Nigeria clashes 'leave 13 dead' near Jos
At least 13 people have been killed after further violence between rival groups near the central Nigerian city of Jos, witnesses say.
Police spokesman Idako Andy told the BBC officers had been sent to a mostly Christian village in the Wareng area 40km (25 miles) south-west of Jos.
Villagers told the BBC they had seen the bodies of 13 people with wounds from machetes and gunshots.
More than 30 people have died in ethnic and religious clashes, police say.
There have been no arrests after Tuesday's attack and the assailants have not been identified.
The violence reportedly began on Friday after news that a bus carrying Muslim wedding guests was attacked when it got lost returning to Jos.
- Deadly riots in 2001, 2008 and 2010
- City divided into Christian and Muslim areas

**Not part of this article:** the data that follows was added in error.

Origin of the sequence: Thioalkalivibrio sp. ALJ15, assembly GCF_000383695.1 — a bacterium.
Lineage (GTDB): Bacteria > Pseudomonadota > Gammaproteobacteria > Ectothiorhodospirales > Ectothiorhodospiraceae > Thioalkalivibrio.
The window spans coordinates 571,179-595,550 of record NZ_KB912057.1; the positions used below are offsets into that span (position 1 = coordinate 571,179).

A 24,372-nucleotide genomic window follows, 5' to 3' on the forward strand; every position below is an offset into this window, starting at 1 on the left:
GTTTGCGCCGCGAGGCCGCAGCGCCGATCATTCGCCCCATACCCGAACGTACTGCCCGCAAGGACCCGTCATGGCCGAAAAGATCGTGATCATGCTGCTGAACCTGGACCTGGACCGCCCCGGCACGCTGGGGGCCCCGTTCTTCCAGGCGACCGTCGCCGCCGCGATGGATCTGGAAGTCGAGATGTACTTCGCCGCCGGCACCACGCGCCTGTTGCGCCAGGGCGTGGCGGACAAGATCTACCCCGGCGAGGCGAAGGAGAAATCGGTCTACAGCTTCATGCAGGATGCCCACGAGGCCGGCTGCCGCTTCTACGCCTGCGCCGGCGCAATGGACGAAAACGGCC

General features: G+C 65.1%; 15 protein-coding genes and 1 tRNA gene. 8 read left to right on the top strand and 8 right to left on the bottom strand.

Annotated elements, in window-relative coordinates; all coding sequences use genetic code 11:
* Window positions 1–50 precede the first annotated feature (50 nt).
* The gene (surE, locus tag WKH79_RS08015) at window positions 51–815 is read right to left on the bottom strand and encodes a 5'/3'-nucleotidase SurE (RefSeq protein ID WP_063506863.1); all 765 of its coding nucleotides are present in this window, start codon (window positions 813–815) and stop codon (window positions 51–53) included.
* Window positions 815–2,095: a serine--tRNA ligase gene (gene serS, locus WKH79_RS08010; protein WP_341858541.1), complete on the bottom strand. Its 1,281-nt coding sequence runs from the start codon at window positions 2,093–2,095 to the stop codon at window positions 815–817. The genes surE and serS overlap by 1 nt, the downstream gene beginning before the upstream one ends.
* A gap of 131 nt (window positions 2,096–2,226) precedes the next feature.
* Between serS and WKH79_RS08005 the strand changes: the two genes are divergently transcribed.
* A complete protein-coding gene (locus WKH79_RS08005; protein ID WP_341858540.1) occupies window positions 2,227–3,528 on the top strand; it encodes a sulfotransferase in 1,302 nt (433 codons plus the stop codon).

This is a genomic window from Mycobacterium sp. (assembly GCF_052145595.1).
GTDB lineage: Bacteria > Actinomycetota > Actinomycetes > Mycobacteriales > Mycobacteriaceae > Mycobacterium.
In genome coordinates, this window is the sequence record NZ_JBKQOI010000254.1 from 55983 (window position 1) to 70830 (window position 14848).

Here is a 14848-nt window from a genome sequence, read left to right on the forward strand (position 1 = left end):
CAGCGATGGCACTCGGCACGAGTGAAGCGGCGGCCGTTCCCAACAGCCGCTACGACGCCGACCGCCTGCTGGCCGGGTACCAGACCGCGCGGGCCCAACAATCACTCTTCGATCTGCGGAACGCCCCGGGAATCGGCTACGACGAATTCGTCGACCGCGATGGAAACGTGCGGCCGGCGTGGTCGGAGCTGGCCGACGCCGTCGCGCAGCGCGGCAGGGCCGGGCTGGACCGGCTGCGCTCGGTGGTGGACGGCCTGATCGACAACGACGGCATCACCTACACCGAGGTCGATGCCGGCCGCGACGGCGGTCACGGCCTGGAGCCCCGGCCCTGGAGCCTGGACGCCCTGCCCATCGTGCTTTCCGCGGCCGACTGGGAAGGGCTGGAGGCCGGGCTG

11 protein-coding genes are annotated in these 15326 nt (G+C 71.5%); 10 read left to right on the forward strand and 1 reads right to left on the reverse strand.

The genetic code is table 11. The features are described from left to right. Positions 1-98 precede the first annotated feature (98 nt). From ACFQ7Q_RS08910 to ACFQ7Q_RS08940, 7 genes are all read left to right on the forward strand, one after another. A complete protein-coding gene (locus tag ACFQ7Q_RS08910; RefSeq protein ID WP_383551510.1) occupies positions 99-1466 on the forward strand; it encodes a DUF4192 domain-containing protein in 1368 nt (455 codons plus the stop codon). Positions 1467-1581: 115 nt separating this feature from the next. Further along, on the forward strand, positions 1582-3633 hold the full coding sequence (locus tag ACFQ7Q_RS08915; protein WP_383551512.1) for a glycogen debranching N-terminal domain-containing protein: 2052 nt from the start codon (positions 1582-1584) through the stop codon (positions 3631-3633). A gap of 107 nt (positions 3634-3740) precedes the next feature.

- Hausa-speaking Muslims living in Jos for decades still classified as settlers
- Settlers find it difficult to stand for election
- Communities divided along political party lines
The city was said to be deserted on Monday as people stayed at home fearing further violence.
Jos lies in Nigeria's volatile Middle Belt - between the mainly Muslim north and largely Christian south.
It has been blighted by violence between rival ethnic groups over the past decade, with deadly riots in 2001, 2008 and last year.
Late last year, Nigerian faith leaders accused politicians of fuelling a recent upsurge in sectarian violence in Jos.
Some 80 people died when bombs exploded in several areas of Jos on Christmas Eve, and youths clashed two days later.
The people around Jos are divided along religious, ethnic and political lines, with Hausa- and Fulani-speaking Muslims generally supporting the opposition and ethnic Berom Christians favouring the ruling People's Democratic Party.